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abstract = "Background: The role played by the internal basal lamina (IBL) and hemidesmosomes between an implant and the periimplant epithelium (PIE) in the adherence of the epithelium to the implant is controversial. This study used rat maxilla implantation models to clarify the ultrastructure of the PIE-implant interface. Methods: Ti-6Al-4V implants were inserted either immediately or 2 weeks after the extraction of the upper left first molar of 6- or 4-week-old rats, respectively. The junctional epithelium (JE) of the upper right molars in the same animals was used as a control. Four weeks after implantation, the animals were sacrificed to prepare specimens for light and immunoelectron microscopy. Results: Under light microscopy, the PIE appeared to attach to the implant surface. Ultrastructurally, IBL, consisting of the lamina densa and lamina lucida, and hemidesmosomes were formed only in the lower region, and rarely in the middle region, of the PIE-implant interface. In control teeth, the IBL and hemidesmosomes formed throughout the dento-JE interface. Laminin-1 was found in the IBL and also in the vesicles and vacuoles of the PIE and JE cells. Statistical analysis showed that there was also a significant difference in the amount of IBL between the PIE-implant and dento-JE interfaces. Conclusions: PIE attached to the implant via hemidesmosomes and IBL in the lower region of the PIE-implant interface. Although PIE cells may secrete laminin-1, which contributes to epidermal cell adhesion, the PIE which attaches to implants only in the lower region of the interface is considered to be the poorly adhered epithelium.",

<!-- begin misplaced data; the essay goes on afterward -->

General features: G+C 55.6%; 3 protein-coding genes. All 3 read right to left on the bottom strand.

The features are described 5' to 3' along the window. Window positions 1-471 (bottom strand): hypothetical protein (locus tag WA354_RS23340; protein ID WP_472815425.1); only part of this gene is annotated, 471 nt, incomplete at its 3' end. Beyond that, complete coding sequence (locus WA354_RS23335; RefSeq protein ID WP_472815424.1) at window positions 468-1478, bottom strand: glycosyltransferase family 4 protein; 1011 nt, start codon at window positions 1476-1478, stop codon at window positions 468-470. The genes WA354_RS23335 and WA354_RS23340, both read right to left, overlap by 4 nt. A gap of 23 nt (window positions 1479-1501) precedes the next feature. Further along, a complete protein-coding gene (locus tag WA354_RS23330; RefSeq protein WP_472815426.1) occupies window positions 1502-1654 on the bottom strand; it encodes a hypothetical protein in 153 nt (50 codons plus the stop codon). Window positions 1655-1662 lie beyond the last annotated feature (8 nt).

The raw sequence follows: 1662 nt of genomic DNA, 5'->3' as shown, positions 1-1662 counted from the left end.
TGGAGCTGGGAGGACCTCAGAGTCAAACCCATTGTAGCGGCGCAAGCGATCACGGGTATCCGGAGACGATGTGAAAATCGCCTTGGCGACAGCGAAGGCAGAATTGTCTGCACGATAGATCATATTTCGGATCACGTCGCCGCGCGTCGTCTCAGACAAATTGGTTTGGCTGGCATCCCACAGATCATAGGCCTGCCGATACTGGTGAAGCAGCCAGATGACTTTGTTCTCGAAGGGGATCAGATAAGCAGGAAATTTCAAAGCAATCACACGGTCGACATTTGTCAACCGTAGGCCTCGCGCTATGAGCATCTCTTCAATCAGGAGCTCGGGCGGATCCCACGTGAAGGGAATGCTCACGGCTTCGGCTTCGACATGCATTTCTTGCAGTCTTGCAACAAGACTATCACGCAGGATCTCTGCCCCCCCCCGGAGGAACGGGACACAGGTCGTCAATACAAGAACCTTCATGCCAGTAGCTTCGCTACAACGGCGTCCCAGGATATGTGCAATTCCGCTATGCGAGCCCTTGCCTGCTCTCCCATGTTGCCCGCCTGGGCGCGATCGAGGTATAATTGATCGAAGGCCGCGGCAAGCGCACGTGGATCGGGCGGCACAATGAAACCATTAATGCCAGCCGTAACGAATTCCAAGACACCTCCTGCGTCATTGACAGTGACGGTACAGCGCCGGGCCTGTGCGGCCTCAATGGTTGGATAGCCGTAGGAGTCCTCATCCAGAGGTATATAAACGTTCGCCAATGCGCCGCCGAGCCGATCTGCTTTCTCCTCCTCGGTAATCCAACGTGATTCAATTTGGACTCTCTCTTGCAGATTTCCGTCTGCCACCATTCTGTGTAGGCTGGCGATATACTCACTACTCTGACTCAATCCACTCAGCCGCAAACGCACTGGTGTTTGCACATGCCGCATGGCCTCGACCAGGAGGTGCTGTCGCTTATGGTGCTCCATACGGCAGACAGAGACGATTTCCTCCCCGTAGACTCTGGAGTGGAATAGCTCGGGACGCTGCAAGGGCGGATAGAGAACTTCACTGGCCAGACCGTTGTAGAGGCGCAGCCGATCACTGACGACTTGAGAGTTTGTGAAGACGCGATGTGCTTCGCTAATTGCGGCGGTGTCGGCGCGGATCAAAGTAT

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T1 - Ultrastructural and Immunoelectron Microscopic Studies of the Peri-Implant Epithelium-Implant (Ti-6Al-4V) Interface of Rat Maxilla